Q. What else do I need to know about risk Management plans?

A. A risk management plan isolates your risks and helps you analyze and prepare for them. As I mentioned,
you’ll need to identify your risks first. First, try breaking your risks into categories:

Difficult to find qualified staff
High turnover in employee base
Possibility of employees stealing secrets
Vulnerability to other forms of theft

Health and safety:
Workplace hazards
Security concerns
Possible injury to customers or employees
Toxic fumes

Sales and marketing:
Saturated market
High cost of marketing and PR
Industry or other scandals

Food zone
Toxic landfills near site
Environmental risks o area of interest

Once your list is complete, look for details you ay have overlooked; many risks will be hidden, so you need to examine your
lists carefully; It’s also a good idea to review the last few years of business for reoccurring problems that you should plan
for in the future. If you’re starting a new business or initiative, research the experiences of similar businesses.

Another helpful strategy is to list the most significant tasks your employees perform. Beneath each item, record all the
associated risks you can think of. Don’t worry about overloading your list or being overly cautious you can make judgments about
what to address or eliminate later. As the saying goes, the devil is in the details: a crack in a levee, a bad product, a
small but malfunctioning machine part those injuries an employee.

Let’s focus on a seemingly simple example: an ice cream shop. The operation may seem straightforward: as long as the freezers
work and the customers come, the profits should be decent. In reality, though, the manager needs to consider a whole litany of
possible risks, including staff stealing equipment and/or money; potential turnover of staff; break-ins and robberies;
suppliers opting out of the deal; competition springing up; and so on.

You’ll notice that not all of these risks are equal- next, you need to prioritize. One of the ice cream shop owner’s threats
might be environmental: a flood, a storm, or other volatile weather could damage the facility, as well as present a good reason
for customers to stay home. However, the likelihood of this occurring in most places is relatively low unless the shop is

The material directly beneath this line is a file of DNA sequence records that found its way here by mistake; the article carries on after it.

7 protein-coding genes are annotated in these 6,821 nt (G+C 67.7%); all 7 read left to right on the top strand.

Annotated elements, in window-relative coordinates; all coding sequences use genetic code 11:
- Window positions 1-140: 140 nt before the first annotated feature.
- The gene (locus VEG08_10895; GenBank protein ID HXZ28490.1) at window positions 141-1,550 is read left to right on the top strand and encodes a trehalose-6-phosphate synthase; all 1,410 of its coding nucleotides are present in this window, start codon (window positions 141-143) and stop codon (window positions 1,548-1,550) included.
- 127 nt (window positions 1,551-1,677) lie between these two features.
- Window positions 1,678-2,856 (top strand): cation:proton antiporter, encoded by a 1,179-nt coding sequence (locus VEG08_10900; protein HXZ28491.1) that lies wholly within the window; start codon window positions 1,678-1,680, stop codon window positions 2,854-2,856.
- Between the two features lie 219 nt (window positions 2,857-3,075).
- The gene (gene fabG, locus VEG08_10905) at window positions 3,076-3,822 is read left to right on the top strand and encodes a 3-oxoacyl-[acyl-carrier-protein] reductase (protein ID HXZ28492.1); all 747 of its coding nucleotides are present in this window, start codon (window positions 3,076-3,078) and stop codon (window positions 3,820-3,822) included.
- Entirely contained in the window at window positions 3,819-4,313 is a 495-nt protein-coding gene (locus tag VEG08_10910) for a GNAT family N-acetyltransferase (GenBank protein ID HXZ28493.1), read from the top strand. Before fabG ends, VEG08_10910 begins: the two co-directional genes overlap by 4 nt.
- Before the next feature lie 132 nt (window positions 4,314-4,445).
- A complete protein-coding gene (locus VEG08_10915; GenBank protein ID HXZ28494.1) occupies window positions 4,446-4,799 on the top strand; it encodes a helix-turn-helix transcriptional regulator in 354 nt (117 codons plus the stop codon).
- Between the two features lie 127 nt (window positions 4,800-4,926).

in a seaside tourist town that’s prone to hurricanes.

Now, determine how much the risk will cost in terms of dollars, time, and quality; then estimate the cost of preventing or
mitigating the threat and compare it to the cost of enduring it. You might find that preventative measures cost more than
actually addressing the problem, should it occur. If that’s the case, then the risk isn’t truly a risk it’s nuisance. The only
exception is human costs: take all steps necessary to protect your employees from injuries no matter what.

This is how the manager of our hypothetical ice cream shop might evaluate her risk:

Environmental damage. The manager knows she must purchase extra insurance. A few thousand dollars will cover
most environmental hazards-not bad compared to the potential cost of not having insurance.

Theft. This risk is likely but preventable- or at least something the manager can control. Remember, the ice cream shop can be
robbed, but so can the customers going to and from the parking lot. The cost of mitigating the risk equals the price of an
alarm system., floodlights, locks for the windows and other small experience.

Turnover of staff. Ice cream shop workers are usually high school and college kids hoping for extra cash to last through the
summer. Some may come and some may go, but workers will never be in short supply. The cost to stop this tide could mean a
compensation package, higher wages than those offered by equivalent shops, and other amenities that would be nice in a
professional venue but not at an ice cream shop.